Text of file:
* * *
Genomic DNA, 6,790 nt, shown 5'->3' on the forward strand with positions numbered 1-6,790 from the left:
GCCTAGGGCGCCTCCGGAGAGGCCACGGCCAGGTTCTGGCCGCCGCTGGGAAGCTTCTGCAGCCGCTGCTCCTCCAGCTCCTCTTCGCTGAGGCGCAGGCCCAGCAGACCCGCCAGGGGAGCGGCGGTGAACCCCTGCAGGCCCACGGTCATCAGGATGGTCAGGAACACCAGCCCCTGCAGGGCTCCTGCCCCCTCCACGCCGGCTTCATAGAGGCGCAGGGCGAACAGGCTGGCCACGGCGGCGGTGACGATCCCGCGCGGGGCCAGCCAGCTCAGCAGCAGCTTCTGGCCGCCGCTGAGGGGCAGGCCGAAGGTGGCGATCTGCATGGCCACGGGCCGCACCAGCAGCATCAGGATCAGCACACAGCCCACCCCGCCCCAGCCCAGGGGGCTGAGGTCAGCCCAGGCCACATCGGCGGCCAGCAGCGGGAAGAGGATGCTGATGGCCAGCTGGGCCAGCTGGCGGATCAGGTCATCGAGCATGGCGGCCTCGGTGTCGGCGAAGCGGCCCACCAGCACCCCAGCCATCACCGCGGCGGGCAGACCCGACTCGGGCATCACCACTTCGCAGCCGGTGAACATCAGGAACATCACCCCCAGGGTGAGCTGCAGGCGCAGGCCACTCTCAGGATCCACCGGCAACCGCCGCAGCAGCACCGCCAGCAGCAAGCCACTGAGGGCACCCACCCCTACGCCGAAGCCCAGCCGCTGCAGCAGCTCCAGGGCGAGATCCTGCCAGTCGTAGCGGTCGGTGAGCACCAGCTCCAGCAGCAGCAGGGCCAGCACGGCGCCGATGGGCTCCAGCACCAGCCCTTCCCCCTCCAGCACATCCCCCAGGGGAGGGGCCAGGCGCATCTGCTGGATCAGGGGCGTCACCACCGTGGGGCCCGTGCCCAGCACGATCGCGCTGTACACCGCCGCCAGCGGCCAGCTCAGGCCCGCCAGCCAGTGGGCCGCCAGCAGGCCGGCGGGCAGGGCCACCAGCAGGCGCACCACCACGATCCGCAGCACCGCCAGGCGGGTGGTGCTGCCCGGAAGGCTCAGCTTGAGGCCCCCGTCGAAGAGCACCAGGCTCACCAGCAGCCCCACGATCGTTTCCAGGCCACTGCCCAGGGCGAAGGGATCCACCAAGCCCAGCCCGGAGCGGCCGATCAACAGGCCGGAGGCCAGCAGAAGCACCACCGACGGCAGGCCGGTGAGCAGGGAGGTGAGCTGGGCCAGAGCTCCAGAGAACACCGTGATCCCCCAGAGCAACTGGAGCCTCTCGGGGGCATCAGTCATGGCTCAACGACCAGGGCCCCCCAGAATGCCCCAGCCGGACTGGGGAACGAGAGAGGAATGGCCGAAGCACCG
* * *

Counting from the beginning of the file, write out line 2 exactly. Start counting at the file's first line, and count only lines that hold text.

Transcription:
GCCTAGGGCGCCTCCGGAGAGGCCACGGCCAGGTTCTGGCCGCCGCTGGGAAGCTTCTGCAGCCGCTGCTCCTCCAGCTCCTCTTCGCTGAGGCGCAGGCCCAGCAGACCCGCCAGGGGAGCGGCGGTGAACCCCTGCAGGCCCACGGTCATCAGGATGGTCAGGAACACCAGCCCCTGCAGGGCTCCTGCCCCCTCCACGCCGGCTTCATAGAGGCGCAGGGCGAACAGGCTGGCCACGGCGGCGGTGACGATCCCGCGCGGGGCCAGCCAGCTCAGCAGCAGCTTCTGGCCGCCGCTGAGGGGCAGGCCGAAGGTGGCGATCTGCATGGCCACGGGCCGCACCAGCAGCATCAGGATCAGCACACAGCCCACCCCGCCCCAGCCCAGGGGGCTGAGGTCAGCCCAGGCCACATCGGCGGCCAGCAGCGGGAAGAGGATGCTGATGGCCAGCTGGGCCAGCTGGCGGATCAGGTCATCGAGCATGGCGGCCTCGGTGTCGGCGAAGCGGCCCACCAGCACCCCAGCCATCACCGCGGCGGGCAGACCCGACTCGGGCATCACCACTTCGCAGCCGGTGAACATCAGGAACATCACCCCCAGGGTGAGCTGCAGGCGCAGGCCACTCTCAGGATCCACCGGCAACCGCCGCAGCAGCACCGCCAGCAGCAAGCCACTGAGGGCACCCACCCCTACGCCGAAGCCCAGCCGCTGCAGCAGCTCCAGGGCGAGATCCTGCCAGTCGTAGCGGTCGGTGAGCACCAGCTCCAGCAGCAGCAGGGCCAGCACGGCGCCGATGGGCTCCAGCACCAGCCCTTCCCCCTCCAGCACATCCCCCAGGGGAGGGGCCAGGCGCATCTGCTGGATCAGGGGCGTCACCACCGTGGGGCCCGTGCCCAGCACGATCGCGCTGTACACCGCCGCCAGCGGCCAGCTCAGGCCCGCCAGCCAGTGGGCCGCCAGCAGGCCGGCGGGCAGGGCCACCAGCAGGCGCACCACCACGATCCGCAGCACCGCCAGGCGGGTGGTGCTGCCCGGAAGGCTCAGCTTGAGGCCCCCGTCGAAGAGCACCAGGCTCACCAGCAGCCCCACGATCGTTTCCAGGCCACTGCCCAGGGCGAAGGGATCCACCAAGCCCAGCCCGGAGCGGCCGATCAACAGGCCGGAGGCCAGCAGAAGCACCACCGACGGCAGGCCGGTGAGCAGGGAGGTGAGCTGGGCCAGAGCTCCAGAGAACACCGTGATCCCCCAGAGCAACTGGAGCCTCTCGGGGGCATCAGTCATGGCTCAACGACCAGGGCCCCCCAGAATGCCCCAGCCGGACTGGGGAACGAGAGAGGAATGGCCGAAGCACCG